The party should not say what the proletariat should want, because an educated proletariat can already know that, but tell what they should do to achieve their objectives. The party is the conselor of the proletariat, an acessory to it, not the central part of the struggle."

Thats hardly "individual people".

Quote:
I also wouldn't say Stalin was a "Tsar," despite the centralized state around him. He was also an industrializer and a modernizer, who initiated efforts to replace the party bureaucracy with a stable and coherent state/national one that actually knew what they were doing. For all his problems, he can be thanked almost as much as Lenin for bringing Russia out of Tsarism and into the 20th century.


He not only is not a Czar, but he CANNOT BE ONE. I never stated that he was a new Czar, but that the russian masses SEE HIM AS SUCH. He - IN THE EYES OF THE MASSES - becomes the good Czar. Everything that the masses wanted the old Czar (Romanovs) to be.

So continuing on my stream of thought, if the proletariat revolution is to reach socialism, it must be a total destruction of the cultural building of preceeding eras. Anything but this will produce a new 1991, and thats something never done in human history.

One of the common concepts under Marxism is that we can wait for one of those periods of economic crises that it inherently produces, to start a revolution. Because capitalism is an eternal crisis, managed to have its symptoms under control, until a time when it cannot be managed anymore and the crisis rapidly goes out of control. In the cultural sphere, the common sense more or less remains somewhat stable for long periods. Until a moment of economic crisis. 1929 is the prime example. German economic state after WW1 is another.

During those times, old ways of thought seems to not work. Political institutions cannot give answers to the problems of society. Deeply held beliefs cannot answer the masses questions. So we reach a momment where something called a crisis of hegemony develops. By having the old ways failed, the masses start to look at alternatives. The cultural struggle starts before the military revolution.

Germany was an ocidental styled democracy before Hitler rised to power, but one with shallow roots in germanic culture. The masses, facing the desperate times of economic downfall, started to disbelieve the burgeoise democratic values and started to turn towards socialism. To answer fears of socialist revolution, the ruling class turned to whatever it could use against socialism. Hitler and the nazism were their answer. Against the perceived weakness of the democracy, Hitler oposed the militarism of the wermatch. But he did not won by militarism alone. Behind Hitler, there was a big aparatus of propaganda. Even the momment were Hitler rised to total power needed a spetacular event, the Reichtag building fire. In other words, we can say that Fascism (in the german mode, nazism) and Socialism where at ideological struggle in Germany, and other parts of the world. More democratically developed countries like USA survived the hegemonic crisis (and one of the reasons for this can be found in my previous posts).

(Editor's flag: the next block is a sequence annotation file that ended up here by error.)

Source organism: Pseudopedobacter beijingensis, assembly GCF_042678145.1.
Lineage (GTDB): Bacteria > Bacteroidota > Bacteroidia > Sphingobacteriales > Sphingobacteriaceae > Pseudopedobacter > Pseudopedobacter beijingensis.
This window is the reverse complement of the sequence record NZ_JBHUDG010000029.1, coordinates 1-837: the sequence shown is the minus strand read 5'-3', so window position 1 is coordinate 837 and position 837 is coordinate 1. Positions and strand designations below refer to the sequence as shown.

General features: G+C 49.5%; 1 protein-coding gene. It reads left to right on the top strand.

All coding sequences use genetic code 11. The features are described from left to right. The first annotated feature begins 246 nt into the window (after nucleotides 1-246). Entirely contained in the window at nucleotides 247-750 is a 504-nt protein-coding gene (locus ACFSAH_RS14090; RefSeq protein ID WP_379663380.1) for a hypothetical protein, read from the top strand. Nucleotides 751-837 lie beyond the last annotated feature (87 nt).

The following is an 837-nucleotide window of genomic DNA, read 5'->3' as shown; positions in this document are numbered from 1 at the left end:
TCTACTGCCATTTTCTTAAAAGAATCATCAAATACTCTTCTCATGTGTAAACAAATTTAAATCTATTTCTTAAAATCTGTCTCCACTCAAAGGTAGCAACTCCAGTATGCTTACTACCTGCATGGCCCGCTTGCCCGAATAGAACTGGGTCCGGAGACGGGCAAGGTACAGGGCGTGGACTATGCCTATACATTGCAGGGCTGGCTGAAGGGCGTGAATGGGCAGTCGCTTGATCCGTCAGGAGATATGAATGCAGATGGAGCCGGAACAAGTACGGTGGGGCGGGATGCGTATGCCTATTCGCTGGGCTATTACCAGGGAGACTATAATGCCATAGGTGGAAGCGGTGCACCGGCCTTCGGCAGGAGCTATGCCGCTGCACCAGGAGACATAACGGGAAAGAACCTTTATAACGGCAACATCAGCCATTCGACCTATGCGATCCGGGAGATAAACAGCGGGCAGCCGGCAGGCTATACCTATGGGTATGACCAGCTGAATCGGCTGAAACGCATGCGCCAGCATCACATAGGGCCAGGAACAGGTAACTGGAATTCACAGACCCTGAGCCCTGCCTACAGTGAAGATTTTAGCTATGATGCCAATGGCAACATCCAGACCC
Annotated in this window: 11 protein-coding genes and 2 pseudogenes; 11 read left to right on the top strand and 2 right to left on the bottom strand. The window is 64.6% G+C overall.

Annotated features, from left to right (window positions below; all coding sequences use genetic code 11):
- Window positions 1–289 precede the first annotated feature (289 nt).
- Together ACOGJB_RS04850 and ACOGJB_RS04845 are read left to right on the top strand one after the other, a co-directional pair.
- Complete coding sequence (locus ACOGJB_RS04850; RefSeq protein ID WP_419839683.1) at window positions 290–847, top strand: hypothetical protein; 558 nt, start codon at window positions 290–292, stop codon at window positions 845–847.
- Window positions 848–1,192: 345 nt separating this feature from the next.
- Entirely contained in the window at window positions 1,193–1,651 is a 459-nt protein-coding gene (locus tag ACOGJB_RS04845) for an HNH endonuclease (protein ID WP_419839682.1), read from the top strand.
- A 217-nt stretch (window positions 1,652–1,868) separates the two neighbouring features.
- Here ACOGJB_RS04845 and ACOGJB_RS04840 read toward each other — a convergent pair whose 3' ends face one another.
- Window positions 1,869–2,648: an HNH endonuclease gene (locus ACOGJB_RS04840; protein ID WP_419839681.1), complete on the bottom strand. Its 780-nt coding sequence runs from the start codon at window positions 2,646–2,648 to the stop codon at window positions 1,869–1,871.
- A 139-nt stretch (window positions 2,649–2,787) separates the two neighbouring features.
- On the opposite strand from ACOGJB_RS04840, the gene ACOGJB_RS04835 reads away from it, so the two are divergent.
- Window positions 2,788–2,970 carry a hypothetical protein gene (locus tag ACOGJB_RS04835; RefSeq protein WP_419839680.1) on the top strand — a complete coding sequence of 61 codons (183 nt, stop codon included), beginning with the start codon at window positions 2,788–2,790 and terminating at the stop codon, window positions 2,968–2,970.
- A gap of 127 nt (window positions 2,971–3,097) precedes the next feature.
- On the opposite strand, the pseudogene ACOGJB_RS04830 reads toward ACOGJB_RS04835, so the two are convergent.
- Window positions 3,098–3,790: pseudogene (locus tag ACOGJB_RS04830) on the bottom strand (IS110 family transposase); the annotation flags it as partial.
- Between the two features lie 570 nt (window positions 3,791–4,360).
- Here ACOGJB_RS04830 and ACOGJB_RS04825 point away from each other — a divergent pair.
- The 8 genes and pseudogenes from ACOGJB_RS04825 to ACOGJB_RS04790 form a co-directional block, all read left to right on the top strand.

So, in hindsight we can say that waiting for anothe economic downturn cannot work if the comunist party does not prepare the proletariat for it. And, if you are developing the proletariat intelectually, why not go all the way into the excercise of popular democracy via the soviets ? Why not organize everything that is communist as a self-ruled soviet ? Why not give power to the soviets right now ?

I have more things to say, but for now, its enough.
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Defected to the U.S.S.R.: 10 Aug 2010, 14:21
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Post 27 Jul 2014, 21:15
Quote:
The only sucessfull marxist revolution is the one that reaches comunism.

This is the most dogmatic thing I have ever read. So even the French revolution wasn't successfull because the Republic was overthrew, replaced by an Empire, then a monarchy?
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Defected to the U.S.S.R.: 20 Jul 2007, 06:59
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Post 27 Jul 2014, 23:37
Well, the October Revolution was a proletariat revolution, even though it was also fought by the peasantry. The issue is the matter of control, which was wieldged by socialists.

The French Revolution, likewise, used the proletariat, but was controlled by the bourgeoisie, who guided it according to its ideals.

In both cases there were agreements and concessions to allied classes, but they weren't allowed to lead.


Stalinista wrote:
The French Revolution actually was a bourgeois revolution. And, as we did in the USSR, they exterminated, silenced, executed the previous ruling class.


We? You must be nearly a hundred years old!


To get back on topic:

AldoBrazil wrote:
1 - First it replicates burgeoise strategy regarding culture. The burgeoise can very well educate their sons, they are a minority. So you can leave the proletariat relegated to ignorance. Its their project, and it is even in their best interests. But we are not the burgeoise. Our work is uphill. We are not fighting culturally only against the burgeoise, but against the traditional church, and a lot of ideas that come from much older times, some even proceding from the iron age times (greece, rome) etc. And one of those, where the proletariat revolution is diametrically oposed to the burgeoise project is the very same fact that in both modern and ancient societies, the mass of many was ruled by a group of few, and that the means of production was in the hands of few. Thats why its always easier to become alienated than to attain enlightenment. Thats why after a revolutionary strugle ends (like during the burgeoise revolutions), more easily comes a thermidorian period, than a continual revolution. Revolution is not cheap, and cannot endure ethernally.